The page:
Police report sheds light on response to Teddy Balkind tragedy

Police report sheds light on response to Teddy Balkind tragedy

GREENWICH — The police report on the accidental death of hockey player Teddy Balkind during a game at Brunswick School in January has been released, showing the efforts made to try to save the life of the wounded teenager.

Balkind, 16, a sophomore at St. Luke’s School, died after his neck was cut by another player’s skate on the Brunswick ice Jan. 6, according to the medical examiner’s report. The police report concluded the incident, which brought an outpouring of support for the Balkind family and those close to him from across the world, was an accident and closed the case.

The tragedy also drew nationwide attention to the issue of safety for players engaged in contact sports, the type of safety equipment used at hockey games and what kind of emergency medical personnel are on call at sporting events.

According to the police report, Brunswick did have an athletic trainer present at the game, as they do for all contact sports, but there was no ambulance on standby. The Brunswick trainer told police the school does not typically have an ambulance or doctor on the scene for hockey games but typically does for football games.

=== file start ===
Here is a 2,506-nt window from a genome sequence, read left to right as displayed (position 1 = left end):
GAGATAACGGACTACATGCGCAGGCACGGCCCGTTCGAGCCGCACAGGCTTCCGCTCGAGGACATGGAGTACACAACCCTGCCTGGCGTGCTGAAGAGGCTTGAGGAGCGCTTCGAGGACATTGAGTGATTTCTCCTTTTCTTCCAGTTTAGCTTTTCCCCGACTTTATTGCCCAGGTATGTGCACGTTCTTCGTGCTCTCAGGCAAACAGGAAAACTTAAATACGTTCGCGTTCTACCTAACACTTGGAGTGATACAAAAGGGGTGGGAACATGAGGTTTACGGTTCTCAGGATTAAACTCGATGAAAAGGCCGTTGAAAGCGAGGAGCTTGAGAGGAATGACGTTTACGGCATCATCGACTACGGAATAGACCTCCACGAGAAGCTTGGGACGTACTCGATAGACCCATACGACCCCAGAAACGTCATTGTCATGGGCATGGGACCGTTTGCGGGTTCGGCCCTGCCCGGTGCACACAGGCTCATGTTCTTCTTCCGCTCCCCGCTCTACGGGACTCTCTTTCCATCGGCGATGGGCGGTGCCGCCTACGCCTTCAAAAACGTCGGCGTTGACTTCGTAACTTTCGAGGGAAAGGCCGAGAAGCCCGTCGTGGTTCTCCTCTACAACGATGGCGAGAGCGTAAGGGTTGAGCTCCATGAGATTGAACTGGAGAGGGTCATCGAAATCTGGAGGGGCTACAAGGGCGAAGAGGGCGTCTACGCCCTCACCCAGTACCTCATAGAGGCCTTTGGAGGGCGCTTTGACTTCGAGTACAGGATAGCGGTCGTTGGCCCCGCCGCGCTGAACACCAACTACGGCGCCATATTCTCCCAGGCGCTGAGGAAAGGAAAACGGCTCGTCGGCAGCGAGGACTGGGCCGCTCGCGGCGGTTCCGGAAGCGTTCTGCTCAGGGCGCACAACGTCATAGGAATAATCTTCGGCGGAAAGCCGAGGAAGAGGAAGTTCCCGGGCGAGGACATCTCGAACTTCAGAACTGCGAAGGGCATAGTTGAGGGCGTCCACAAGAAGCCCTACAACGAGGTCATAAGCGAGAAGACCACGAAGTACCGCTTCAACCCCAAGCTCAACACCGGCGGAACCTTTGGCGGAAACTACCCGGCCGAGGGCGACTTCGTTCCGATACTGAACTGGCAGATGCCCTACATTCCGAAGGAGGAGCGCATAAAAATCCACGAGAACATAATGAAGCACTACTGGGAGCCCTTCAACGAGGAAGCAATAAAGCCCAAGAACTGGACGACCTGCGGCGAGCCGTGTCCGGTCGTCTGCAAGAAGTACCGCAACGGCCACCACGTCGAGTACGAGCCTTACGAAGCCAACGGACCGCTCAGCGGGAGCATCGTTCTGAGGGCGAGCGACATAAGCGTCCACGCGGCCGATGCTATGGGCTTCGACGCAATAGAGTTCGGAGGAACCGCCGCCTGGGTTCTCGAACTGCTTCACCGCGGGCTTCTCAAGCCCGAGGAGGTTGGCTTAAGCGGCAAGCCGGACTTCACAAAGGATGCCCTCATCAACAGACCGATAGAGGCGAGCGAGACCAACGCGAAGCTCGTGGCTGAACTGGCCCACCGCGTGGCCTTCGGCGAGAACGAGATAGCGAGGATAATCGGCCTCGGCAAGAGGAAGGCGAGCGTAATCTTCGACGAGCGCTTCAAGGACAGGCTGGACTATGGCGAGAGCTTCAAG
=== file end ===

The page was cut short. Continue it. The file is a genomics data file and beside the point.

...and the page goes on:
It is still unclear, however, if Balkind was wearing a neck guard, a piece of protective equipment that is not required by the league which governs prep schools including St. Luke’s and Brunswick although the Connecticut Interscholastic Athletic Conference, the state’s governing body for high school sports, does.

In the wake of Balkind’s death, a friend of his started a Change.org petitionwhich currently has more than 130,000 signatures, to make neck guards mandatory in USA Hockey. A state lawmaker also introduced legislation to require neck guards for all young hockey players in Connecticut and the state General Assembly considered creating a task force to study the issue of safety in youth athletics, with particular focus on the use of neck guards in ice hockey. Neither legislative effort was successful.

The police report, obtained under the Freedom of Information Act by Hearst Connecticut Media, states that spectators at the rink watching the hockey game between St. Luke’s and Brunswick knew something horrible had happened almost immediately after a Brunswick player made contact with Balkind, accidentally hitting his neck with his blade.

Within seconds, according to the report, a St. Luke’s coach hustled to the injured player, and the Brunswick athletic trainer who also works in the capacity of a school nurse went to assist. A volunteer firefighter with emergency medical training also helped apply pressure to the wound, the report stated.

The athletic trainer “grabbed his medical kit and rushed to the ice moving as quickly as he could to the injured player,” the report stated.


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